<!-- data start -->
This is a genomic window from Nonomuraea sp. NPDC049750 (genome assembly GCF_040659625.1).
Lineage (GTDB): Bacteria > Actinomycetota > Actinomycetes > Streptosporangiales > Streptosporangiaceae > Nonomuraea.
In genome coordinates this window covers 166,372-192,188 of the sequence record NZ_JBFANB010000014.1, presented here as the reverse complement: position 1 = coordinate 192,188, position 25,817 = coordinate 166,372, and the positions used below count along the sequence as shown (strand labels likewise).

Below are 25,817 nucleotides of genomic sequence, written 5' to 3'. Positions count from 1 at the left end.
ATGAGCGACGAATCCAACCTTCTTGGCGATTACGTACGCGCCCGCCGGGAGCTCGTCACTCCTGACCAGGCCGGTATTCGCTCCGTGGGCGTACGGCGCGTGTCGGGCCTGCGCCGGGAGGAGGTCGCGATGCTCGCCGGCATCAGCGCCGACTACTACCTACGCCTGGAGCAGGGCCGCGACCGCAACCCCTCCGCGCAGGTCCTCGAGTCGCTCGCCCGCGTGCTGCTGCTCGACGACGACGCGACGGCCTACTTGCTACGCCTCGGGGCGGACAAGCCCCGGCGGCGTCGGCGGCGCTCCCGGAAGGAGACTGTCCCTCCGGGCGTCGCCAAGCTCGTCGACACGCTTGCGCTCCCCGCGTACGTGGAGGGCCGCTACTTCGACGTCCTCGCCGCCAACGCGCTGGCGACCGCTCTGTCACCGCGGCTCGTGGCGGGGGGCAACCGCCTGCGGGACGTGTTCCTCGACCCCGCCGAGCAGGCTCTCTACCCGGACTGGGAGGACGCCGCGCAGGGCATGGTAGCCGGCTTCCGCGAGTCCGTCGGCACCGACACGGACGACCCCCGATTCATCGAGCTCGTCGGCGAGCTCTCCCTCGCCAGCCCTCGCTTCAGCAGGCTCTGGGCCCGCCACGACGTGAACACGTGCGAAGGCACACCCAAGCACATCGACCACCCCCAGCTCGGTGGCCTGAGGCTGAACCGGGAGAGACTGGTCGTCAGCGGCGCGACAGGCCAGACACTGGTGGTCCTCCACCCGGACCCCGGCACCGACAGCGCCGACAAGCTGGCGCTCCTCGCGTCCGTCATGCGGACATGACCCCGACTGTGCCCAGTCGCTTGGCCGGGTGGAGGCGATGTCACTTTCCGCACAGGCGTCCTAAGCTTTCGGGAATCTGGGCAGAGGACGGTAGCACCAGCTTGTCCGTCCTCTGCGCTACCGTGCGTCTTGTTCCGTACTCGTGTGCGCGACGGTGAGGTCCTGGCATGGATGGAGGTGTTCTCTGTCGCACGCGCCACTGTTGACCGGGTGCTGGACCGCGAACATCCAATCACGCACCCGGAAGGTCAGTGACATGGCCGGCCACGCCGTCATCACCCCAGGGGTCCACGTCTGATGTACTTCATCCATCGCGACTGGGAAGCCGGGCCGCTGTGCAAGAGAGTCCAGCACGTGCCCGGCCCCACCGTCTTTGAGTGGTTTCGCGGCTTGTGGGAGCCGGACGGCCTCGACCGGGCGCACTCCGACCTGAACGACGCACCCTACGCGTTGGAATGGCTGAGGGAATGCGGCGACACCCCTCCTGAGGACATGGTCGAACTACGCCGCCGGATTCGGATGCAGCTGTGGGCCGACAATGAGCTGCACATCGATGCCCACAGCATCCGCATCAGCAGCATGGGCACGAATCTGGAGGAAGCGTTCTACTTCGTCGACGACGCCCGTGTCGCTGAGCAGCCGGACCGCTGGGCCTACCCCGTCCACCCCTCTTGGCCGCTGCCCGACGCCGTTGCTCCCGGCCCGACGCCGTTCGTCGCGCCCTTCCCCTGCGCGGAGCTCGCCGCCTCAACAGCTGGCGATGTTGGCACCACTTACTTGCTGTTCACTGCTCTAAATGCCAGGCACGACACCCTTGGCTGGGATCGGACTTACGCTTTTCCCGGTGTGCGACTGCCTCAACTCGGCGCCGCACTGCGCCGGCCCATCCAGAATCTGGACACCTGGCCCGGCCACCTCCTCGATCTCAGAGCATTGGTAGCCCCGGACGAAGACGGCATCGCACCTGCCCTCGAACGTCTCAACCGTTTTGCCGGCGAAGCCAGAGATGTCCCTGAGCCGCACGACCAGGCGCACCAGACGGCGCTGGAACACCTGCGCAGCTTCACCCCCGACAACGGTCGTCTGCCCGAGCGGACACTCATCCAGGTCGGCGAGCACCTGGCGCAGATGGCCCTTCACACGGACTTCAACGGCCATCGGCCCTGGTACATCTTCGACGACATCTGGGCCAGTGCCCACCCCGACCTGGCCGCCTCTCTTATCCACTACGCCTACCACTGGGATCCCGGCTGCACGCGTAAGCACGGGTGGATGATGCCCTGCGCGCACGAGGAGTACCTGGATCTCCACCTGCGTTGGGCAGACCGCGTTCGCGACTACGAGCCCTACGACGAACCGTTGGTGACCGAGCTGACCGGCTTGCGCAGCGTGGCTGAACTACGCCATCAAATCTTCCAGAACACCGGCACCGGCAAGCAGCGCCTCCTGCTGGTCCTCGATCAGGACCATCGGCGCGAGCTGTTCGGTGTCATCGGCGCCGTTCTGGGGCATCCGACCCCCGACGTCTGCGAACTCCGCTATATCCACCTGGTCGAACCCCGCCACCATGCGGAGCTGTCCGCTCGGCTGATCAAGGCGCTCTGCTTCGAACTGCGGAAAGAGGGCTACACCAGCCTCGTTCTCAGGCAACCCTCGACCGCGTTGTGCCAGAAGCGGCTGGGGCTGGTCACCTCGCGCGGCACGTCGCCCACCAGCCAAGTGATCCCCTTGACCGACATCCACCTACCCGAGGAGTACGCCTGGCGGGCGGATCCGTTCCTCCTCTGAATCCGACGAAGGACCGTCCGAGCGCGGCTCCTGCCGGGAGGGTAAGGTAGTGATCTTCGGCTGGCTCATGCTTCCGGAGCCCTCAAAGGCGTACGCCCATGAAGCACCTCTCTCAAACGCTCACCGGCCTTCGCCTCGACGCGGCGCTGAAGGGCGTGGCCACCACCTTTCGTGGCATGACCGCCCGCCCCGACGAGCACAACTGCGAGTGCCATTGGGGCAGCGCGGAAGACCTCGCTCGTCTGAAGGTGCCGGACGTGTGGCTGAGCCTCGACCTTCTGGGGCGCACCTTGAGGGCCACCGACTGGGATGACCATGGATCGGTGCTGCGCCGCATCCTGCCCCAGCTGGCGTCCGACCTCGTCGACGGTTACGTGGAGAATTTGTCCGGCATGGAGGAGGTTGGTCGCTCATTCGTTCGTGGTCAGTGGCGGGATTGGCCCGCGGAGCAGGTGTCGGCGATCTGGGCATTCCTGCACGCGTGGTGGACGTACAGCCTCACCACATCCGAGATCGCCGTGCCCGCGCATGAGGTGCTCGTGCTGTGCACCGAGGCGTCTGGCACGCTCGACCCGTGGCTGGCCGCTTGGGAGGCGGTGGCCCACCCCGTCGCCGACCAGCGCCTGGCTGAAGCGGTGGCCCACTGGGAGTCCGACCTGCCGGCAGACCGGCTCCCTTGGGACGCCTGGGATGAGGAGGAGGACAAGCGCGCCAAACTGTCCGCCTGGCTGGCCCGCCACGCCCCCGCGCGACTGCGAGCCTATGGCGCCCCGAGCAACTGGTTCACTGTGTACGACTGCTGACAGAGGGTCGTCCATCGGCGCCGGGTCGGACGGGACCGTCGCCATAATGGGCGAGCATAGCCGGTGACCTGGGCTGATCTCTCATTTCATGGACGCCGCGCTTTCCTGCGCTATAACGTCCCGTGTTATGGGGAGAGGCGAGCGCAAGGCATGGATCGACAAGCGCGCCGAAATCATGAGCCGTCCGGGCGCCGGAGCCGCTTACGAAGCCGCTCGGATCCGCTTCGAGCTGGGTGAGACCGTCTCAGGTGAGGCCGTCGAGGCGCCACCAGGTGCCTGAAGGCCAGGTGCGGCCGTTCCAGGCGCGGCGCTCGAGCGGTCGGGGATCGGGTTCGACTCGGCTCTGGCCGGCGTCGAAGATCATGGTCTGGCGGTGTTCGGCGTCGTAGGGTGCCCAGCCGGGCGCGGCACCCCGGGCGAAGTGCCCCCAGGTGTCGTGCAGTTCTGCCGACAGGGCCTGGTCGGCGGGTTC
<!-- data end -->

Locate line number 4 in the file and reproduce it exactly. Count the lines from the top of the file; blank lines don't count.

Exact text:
Below are 25,817 nucleotides of genomic sequence, written 5' to 3'. Positions count from 1 at the left end.